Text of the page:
Golden Age of Hollywood star Doris Day has died at age 97. In the popular culture of post-war America, Day represented a “wholesome optimism;” the bright and sunny girl-next-door.
She made nearly 40 films and was among the most popular singers of her generation.
Day died in her home in Carmel Valley, California just weeks after her 97th birthday. Otherwise healthy, she had recently contracted a serious case of pneumonia, according to her foundation.
Born Doris Mary Ann Kappelhoff in 1922, Day was a singer, actress, and animal advocacy activist. She began her decades-long career as singing with a 1939 big band. Her first hit was “Sentimental Journey” in 1945 with Les Brown & His Band of Renown.
Her singing career lasted decades and her film career, which began in 1948 started during the Classical Hollywood Film era.
Here’s what you need to know:
Day Made 39 Films, Many With Hollywood Legends
Day starred in scores of successful and award-winning films including Calamity Jane in 1953 and Alfred Hitchcock’s The Man Who Knew Too Much in 1956 with James Stewart.
But it was her romantic comedy films with leading men like Rock Hudson, James Garner, Tony Randall, Clark Gable, Cary Grant, and Rod Taylor that made her wildly popular in the 1950s and early 1960s. Pillow Talk and Send Me No Flowers among them.
Day’s Songs Are Woven Into the Fabric of America & Some Recently Discovered Worldwide
The 2011 release of “My Heart,” a compilation of songs never before released, went to No. 1 in the United Kingdom.
Day’s “You, My Love” duet with Frank Sinatra in the 1954 film Young at Heart was a popular music hit, not unlike many of the songs she sang in films including “Tea For Two” the title song for the movie, and “I’m Not at All in Love,” from the Pajama Game.
Among her most popular and enduring songs was “Que Sera, Sera,” which she sang in Hitchcock’s thriller The Man Who Knew Too Much.
Day Hosted ‘The Doris Day Show’ in the Late 1960s Into the Early 1970s
Day won myriad awards including the Grammy Lifetime Achievement Award, Legend Award from the Society of Singers, was nominated for the Academy Award for Best Actress, and was honored with the Cecil B. DeMille Award for lifetime achievement in motion pictures.
In 2004, President George W. Bush awarded the Presidential Medal of Freedom.
Day Was a Lifelong Animal Lover & Advocate for Animal Rights
A life-long animal lover and advocate, Day founded the The Doris Day Animal Foundation in 1978 to “help animals and the people who love them.”
Read the full statement on Day’s passing from the DDAF:
Doris Day passed away early this morning at her Carmel Valley home, having celebrated her 97th birthday on April 3 of this year. Nearly 300 fans gathered in Carmel last month to celebrate Day’s birthday. Day had been in excellent physical health for her age, until recently contracting a serious case of pneumonia , resulting in her death. She was surrounded by a few close friends as she passed.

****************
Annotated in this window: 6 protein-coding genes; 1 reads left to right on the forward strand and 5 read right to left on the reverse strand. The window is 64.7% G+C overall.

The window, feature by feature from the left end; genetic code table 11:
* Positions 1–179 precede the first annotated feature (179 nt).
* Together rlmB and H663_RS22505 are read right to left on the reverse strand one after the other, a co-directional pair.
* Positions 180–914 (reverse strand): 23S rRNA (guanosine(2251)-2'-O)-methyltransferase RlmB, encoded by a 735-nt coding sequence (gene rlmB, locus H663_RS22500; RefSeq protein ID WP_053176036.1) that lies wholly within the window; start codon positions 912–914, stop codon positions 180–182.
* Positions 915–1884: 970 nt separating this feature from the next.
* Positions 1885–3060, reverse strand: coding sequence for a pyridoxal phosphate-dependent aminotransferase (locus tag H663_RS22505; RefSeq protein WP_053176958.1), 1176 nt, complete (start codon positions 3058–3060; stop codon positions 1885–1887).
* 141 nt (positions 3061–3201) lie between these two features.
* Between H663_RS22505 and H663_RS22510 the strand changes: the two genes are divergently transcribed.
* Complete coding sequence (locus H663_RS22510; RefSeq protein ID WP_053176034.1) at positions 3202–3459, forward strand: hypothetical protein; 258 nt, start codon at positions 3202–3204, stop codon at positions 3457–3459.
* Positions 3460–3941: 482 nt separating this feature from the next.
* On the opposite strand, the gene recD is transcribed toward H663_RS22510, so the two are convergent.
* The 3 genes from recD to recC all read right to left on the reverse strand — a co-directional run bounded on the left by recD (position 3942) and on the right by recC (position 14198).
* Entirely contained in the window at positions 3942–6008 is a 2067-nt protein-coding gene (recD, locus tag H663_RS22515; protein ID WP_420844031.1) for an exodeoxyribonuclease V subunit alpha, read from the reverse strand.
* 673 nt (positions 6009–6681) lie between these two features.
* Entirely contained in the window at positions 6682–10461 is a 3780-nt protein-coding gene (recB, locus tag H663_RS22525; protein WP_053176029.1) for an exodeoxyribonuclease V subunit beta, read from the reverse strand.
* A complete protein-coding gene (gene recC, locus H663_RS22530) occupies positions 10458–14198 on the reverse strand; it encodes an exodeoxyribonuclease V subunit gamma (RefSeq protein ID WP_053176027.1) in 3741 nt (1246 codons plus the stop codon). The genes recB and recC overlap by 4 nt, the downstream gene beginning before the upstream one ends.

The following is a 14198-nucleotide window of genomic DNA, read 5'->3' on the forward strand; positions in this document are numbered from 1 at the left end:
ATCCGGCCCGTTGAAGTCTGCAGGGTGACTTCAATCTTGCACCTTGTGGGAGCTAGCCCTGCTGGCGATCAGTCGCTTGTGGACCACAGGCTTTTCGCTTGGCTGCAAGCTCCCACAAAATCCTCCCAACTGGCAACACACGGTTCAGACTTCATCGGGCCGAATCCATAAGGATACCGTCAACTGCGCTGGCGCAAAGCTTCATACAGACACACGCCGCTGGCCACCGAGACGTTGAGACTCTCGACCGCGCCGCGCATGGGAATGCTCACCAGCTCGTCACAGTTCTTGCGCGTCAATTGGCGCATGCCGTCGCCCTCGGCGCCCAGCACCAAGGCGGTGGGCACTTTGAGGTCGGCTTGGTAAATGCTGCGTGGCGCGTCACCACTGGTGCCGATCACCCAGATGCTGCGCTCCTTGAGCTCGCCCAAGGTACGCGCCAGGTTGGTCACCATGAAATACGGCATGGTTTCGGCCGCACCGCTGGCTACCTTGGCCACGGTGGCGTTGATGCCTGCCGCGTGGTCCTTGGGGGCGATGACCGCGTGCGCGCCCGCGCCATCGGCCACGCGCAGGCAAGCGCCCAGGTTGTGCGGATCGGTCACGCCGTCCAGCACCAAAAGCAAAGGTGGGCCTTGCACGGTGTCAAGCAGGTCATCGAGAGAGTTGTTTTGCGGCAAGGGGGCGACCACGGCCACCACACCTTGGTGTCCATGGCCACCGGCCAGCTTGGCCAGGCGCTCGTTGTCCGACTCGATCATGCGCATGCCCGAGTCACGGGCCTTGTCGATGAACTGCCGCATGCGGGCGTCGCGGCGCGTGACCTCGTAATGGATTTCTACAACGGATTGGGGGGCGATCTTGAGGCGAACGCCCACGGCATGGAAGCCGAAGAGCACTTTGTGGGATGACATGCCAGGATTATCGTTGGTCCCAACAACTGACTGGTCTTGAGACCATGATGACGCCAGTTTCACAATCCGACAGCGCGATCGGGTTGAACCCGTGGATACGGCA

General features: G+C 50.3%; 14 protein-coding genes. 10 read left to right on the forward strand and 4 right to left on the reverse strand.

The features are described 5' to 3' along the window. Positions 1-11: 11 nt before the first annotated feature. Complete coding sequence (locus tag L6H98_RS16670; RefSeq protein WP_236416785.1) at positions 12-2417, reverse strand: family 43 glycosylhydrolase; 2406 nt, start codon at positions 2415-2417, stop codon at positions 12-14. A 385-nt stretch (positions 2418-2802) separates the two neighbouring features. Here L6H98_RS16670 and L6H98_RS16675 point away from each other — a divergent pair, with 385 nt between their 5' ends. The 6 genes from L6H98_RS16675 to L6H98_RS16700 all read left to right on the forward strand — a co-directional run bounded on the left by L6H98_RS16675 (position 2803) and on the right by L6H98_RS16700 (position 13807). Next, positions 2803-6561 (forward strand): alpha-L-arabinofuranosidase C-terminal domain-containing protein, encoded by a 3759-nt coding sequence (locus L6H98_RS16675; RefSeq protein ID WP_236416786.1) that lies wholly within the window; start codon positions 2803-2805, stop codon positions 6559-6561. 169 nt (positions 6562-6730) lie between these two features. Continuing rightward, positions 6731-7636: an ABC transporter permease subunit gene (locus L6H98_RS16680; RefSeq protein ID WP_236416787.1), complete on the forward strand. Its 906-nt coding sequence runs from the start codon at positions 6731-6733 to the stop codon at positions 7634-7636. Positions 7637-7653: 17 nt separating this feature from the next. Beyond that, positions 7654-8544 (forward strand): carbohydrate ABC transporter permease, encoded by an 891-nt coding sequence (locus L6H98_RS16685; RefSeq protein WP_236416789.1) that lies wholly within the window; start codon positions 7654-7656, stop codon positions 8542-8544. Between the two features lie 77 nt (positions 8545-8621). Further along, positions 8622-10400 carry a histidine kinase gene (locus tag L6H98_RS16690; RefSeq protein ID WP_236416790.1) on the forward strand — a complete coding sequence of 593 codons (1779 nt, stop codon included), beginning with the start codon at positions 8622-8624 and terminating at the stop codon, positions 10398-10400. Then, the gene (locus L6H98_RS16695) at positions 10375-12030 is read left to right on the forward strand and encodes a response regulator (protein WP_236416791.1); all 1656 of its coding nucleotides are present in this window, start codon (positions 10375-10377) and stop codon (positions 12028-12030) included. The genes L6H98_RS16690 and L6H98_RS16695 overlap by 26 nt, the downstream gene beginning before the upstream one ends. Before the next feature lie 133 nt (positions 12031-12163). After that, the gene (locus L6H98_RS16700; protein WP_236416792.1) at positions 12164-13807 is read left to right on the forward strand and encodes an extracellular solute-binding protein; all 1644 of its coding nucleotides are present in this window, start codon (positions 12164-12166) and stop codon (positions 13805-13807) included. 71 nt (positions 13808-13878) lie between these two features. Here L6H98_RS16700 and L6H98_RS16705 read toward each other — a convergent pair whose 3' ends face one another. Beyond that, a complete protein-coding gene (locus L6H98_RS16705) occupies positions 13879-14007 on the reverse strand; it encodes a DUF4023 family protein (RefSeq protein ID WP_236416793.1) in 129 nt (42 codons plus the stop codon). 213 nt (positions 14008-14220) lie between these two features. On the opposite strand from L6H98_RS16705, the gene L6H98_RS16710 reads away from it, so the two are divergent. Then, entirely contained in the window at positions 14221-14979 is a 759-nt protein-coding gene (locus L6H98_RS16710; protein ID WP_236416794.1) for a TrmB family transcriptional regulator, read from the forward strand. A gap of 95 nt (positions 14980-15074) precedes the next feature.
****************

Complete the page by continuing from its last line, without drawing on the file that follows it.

Day was born Mary Ann Von Kappelhoff, on April 3, 1922 in Cincinnati, Ohio. Day’s life’s work — music, films, and animal advocacy — comprise an enduring legacy. She began her professional singing career at age 15, and she had her first hit, “Sentimental Journey,” with Les Brown’s band. That tune, and her signature “Que Sera Sera,” were her biggest hits.
During her three decades of work in film, Day starred in nearly every genre, not just as a singer/dancer but as an actress with superb comic timing, a natural talent for interpreting a role and a gift for evoking emotion. Her 39 films – many still incredibly popular and shown frequently today — stand as a testament to her talent. While Day was honored with many awards, including the Presidential Medal of Freedom in 2004 and a Grammy for Lifetime Achievement in 2008, she never won an Oscar, and many film critics and fans have decried the Academy’s overlooking Day’s talents.
Day’s music continues to attract new fans worldwide. The 2011 release of “My Heart,” a compilation of songs never before released, went to No. 1 in the United Kingdom.
Since the ‘70s, Day had focused her energies on the Doris Day Animal Foundation. Her lifelong compassion for animals compelled her to fight animal testing and to advocate for spay/neuter education and outreach programs in the U.S. Today, her early Spay Day program had become an international event, with World Spay Day providing thousands of free or reduced-cost spay and neuter surgeries in 75 countries. The Doris Day Animal Foundation continues to provide support to smaller rescue organizations nationwide, with a special focus on those assisting senior pets.
Doris’ passionate work on behalf of dogs, cats, horses, sea lions, raptors and other animals in need of rescue, veterinary care and adoption will not end. The Doris Day Animal Foundation is committed to continuing its work as a grant-giving organization, funding smaller animal welfare non-profits across the country. Doris’ wishes were that she have no funeral or memorial service and no grave marker. Friends and fans wishing to remember Doris Day, are encouraged to visit http://www.dorisdayanimalfoundation.org.